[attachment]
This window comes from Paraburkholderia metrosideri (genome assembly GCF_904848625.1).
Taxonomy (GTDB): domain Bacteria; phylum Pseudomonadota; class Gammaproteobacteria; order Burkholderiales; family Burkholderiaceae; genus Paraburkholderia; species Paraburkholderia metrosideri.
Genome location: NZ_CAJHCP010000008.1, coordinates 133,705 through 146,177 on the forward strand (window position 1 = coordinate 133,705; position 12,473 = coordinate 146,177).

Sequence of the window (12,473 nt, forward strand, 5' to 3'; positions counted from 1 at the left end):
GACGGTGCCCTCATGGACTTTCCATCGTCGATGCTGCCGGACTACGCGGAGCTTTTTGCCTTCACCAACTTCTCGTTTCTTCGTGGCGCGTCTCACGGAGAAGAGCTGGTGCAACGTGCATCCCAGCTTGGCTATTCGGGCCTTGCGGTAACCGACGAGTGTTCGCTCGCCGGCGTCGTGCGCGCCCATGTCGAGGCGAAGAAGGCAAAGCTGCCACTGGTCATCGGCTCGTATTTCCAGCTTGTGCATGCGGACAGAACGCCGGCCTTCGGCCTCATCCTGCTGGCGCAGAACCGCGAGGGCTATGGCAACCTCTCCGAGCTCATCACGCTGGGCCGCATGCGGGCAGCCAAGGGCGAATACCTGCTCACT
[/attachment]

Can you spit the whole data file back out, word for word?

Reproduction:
This window comes from Paraburkholderia metrosideri (genome assembly GCF_904848625.1).
Taxonomy (GTDB): domain Bacteria; phylum Pseudomonadota; class Gammaproteobacteria; order Burkholderiales; family Burkholderiaceae; genus Paraburkholderia; species Paraburkholderia metrosideri.
Genome location: NZ_CAJHCP010000008.1, coordinates 133,705 through 146,177 on the forward strand (window position 1 = coordinate 133,705; position 12,473 = coordinate 146,177).

Sequence of the window (12,473 nt, forward strand, 5' to 3'; positions counted from 1 at the left end):
GACGGTGCCCTCATGGACTTTCCATCGTCGATGCTGCCGGACTACGCGGAGCTTTTTGCCTTCACCAACTTCTCGTTTCTTCGTGGCGCGTCTCACGGAGAAGAGCTGGTGCAACGTGCATCCCAGCTTGGCTATTCGGGCCTTGCGGTAACCGACGAGTGTTCGCTCGCCGGCGTCGTGCGCGCCCATGTCGAGGCGAAGAAGGCAAAGCTGCCACTGGTCATCGGCTCGTATTTCCAGCTTGTGCATGCGGACAGAACGCCGGCCTTCGGCCTCATCCTGCTGGCGCAGAACCGCGAGGGCTATGGCAACCTCTCCGAGCTCATCACGCTGGGCCGCATGCGGGCAGCCAAGGGCGAATACCTGCTCACT